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Charles Kennedy

Charles Kennedy

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Oil Under Pressure As Shell Lifts Force Majeure On Nigerian Exports

At least one source of Nigerian oil exports is set to come back online after Royal Dutch Shell lifted its force majeure on Bonny Light crude exports.

The Nembe Creek Trunk Line was repaired and reopened, allowing Shell to resume exports of its oil, nearly a month after declaring force majeure. Nembe Creek is one of a handful of key pipelines that helps Nigeria brings its oil to the coast for export. The cause of the August outage was not reported on – the pipeline’s operator, Aiteo, said it was from a leak but did not disclose the cause.

In related news, the Nigerian army reportedly arrested two key militants responsible for the attacks on key oil pipelines in the region, including the leader of the Niger Delta Avengers. The arrest comes only days after the Avengers said that they had ceased operations, deciding against further attacks on Nigeria’s oil infrastructure.

The Avengers had been assaulting the oil industry since February, successfully knocking off more than 700,000 barrels per day for much of this year. “We have listened carefully and halted hostilities in the Niger Delta; we expect a genuine and positive attitude to restructuring and self-determination for every component unit of Nigeria,” the Avengers wrote in a statement on August 29. Related: Limited Spare Capacity Could Lead To An Oil Price Spike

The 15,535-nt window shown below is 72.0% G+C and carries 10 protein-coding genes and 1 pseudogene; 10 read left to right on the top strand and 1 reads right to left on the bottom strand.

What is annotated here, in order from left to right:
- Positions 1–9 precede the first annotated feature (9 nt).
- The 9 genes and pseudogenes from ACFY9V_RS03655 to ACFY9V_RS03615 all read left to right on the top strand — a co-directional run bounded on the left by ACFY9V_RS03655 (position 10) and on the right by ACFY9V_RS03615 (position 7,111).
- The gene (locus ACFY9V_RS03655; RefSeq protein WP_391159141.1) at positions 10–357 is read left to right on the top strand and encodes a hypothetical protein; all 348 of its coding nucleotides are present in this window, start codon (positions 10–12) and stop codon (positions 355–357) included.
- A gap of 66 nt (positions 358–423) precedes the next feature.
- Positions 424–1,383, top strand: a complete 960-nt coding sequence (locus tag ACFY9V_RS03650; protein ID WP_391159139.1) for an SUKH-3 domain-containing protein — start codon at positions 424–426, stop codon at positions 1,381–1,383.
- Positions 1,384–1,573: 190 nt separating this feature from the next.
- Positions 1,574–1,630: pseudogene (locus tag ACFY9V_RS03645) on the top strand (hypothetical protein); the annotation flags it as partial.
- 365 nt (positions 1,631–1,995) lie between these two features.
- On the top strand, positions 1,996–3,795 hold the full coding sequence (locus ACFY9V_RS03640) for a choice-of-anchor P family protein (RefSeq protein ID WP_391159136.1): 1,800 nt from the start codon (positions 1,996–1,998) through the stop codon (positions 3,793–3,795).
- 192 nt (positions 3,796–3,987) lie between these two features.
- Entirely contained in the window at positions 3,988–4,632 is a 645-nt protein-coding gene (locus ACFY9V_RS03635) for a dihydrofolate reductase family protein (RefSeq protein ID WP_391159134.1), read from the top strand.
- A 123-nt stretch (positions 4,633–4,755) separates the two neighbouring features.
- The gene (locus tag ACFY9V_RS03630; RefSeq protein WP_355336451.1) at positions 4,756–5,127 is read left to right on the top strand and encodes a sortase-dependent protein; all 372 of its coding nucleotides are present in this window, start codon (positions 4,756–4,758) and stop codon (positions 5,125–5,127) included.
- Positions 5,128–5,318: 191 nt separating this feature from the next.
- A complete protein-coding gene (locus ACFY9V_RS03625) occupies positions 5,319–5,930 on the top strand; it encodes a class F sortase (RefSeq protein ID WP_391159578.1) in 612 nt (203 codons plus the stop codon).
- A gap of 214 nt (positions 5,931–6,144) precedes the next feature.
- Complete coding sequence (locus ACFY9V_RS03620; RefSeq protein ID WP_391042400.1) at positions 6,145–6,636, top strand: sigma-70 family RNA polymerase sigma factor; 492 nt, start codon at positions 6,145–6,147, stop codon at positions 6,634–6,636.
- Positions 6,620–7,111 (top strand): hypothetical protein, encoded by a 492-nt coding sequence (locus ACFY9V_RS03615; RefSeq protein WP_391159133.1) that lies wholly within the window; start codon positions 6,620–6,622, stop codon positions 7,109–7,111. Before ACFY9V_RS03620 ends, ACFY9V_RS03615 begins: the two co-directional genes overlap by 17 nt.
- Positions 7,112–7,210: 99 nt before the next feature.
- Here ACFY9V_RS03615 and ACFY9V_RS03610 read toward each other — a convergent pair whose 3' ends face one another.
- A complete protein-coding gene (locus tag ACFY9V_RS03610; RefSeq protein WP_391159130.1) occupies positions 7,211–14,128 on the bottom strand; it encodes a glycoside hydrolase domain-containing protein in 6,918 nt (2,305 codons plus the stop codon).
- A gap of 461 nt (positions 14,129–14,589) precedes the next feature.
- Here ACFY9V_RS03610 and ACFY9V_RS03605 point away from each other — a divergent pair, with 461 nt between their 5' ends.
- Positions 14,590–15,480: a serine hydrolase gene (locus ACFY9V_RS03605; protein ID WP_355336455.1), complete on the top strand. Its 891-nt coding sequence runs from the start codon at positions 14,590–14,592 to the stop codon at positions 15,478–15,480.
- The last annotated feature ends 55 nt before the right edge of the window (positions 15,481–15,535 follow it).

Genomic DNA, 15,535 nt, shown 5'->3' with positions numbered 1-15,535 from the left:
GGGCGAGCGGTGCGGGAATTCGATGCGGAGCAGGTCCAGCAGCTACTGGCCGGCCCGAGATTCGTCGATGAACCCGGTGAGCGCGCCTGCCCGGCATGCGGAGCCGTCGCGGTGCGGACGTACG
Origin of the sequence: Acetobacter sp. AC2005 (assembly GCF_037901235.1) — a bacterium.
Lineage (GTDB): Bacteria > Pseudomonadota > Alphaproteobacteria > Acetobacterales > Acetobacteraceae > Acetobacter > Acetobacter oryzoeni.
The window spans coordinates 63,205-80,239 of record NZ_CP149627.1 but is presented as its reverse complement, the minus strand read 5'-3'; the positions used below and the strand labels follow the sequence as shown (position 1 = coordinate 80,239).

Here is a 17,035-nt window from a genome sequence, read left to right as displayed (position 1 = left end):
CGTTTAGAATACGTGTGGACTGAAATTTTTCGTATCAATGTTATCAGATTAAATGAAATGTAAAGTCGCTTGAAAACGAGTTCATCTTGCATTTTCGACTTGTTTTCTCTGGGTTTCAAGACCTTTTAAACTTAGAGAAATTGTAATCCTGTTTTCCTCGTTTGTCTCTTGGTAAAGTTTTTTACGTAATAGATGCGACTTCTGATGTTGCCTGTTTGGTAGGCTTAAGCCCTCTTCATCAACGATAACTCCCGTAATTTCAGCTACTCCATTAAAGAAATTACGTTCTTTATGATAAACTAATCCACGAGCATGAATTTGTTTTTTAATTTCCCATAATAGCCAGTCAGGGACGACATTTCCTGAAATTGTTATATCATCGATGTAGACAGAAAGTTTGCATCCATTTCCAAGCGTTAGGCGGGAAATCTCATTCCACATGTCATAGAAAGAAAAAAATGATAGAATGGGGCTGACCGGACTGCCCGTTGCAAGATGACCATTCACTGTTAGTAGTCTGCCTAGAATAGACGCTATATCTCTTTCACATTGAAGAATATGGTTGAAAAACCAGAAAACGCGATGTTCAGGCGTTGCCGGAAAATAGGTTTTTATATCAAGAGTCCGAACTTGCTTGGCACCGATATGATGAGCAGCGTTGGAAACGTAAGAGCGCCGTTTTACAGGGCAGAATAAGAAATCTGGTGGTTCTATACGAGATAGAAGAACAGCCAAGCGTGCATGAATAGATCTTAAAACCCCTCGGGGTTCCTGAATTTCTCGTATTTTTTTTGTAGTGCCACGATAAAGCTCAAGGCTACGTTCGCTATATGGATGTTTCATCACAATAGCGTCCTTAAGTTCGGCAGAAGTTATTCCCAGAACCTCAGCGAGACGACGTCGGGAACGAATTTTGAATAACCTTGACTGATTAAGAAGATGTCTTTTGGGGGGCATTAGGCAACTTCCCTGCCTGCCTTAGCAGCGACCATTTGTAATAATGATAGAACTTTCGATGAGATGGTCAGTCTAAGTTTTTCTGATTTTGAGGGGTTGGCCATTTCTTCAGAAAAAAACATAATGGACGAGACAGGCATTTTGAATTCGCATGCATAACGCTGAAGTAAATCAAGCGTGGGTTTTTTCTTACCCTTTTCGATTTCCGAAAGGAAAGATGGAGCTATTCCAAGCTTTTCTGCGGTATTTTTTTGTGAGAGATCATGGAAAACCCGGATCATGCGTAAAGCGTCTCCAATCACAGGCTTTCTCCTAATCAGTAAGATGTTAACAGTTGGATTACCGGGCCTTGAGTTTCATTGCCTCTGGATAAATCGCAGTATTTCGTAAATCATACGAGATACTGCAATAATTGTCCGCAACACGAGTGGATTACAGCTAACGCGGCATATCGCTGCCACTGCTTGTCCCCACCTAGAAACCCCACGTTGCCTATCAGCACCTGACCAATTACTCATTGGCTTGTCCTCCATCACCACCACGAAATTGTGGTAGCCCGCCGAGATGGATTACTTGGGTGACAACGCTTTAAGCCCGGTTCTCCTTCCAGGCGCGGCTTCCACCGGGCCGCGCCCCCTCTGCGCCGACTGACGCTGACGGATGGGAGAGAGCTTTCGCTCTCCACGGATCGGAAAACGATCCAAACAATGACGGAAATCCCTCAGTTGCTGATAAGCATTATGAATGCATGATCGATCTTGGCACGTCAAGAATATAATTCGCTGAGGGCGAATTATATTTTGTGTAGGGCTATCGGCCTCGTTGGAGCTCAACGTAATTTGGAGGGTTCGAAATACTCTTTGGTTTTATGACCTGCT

The cessation of hostilities could pave the way for a return of a large volume of oil to the international market, adding hundreds of thousands of barrels per day to global supplies.

There are reasons to doubt that such a scenario will happen. There was a ceasefire in June between the government and the Niger Delta Avengers, which raised hopes that a substantial volume of oil production could return in short order. The prospect of more Nigerian supply helped push oil prices down from their highs at $50 per barrel.

The hope of peace could once again be a mirage. However, if the Avengers cease attacks, and oil companies can make repairs to infrastructure and various force majeure declarations are lifted, Nigeria could present downside risk to oil prices.

By Charles Kennedy of Oilprice.com

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